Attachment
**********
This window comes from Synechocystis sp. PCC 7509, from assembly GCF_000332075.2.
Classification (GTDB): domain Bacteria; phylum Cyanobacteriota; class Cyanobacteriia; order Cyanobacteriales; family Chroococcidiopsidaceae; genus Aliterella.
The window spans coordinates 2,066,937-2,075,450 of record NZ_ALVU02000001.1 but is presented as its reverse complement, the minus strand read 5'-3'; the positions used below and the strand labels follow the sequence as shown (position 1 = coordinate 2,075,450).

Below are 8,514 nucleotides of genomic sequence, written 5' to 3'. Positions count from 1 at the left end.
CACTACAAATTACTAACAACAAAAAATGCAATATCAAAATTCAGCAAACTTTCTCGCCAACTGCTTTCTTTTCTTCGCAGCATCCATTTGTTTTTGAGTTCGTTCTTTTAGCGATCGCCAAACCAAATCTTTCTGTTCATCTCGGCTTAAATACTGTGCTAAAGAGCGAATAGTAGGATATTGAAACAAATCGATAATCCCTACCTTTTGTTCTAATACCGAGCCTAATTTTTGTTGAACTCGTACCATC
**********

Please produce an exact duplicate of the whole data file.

This window comes from Synechocystis sp. PCC 7509, from assembly GCF_000332075.2.
Classification (GTDB): domain Bacteria; phylum Cyanobacteriota; class Cyanobacteriia; order Cyanobacteriales; family Chroococcidiopsidaceae; genus Aliterella.
The window spans coordinates 2,066,937-2,075,450 of record NZ_ALVU02000001.1 but is presented as its reverse complement, the minus strand read 5'-3'; the positions used below and the strand labels follow the sequence as shown (position 1 = coordinate 2,075,450).

Below are 8,514 nucleotides of genomic sequence, written 5' to 3'. Positions count from 1 at the left end.
CACTACAAATTACTAACAACAAAAAATGCAATATCAAAATTCAGCAAACTTTCTCGCCAACTGCTTTCTTTTCTTCGCAGCATCCATTTGTTTTTGAGTTCGTTCTTTTAGCGATCGCCAAACCAAATCTTTCTGTTCATCTCGGCTTAAATACTGTGCTAAAGAGCGAATAGTAGGATATTGAAACAAATCGATAATCCCTACCTTTTGTTCTAATACCGAGCCTAATTTTTGTTGAACTCGTACCATC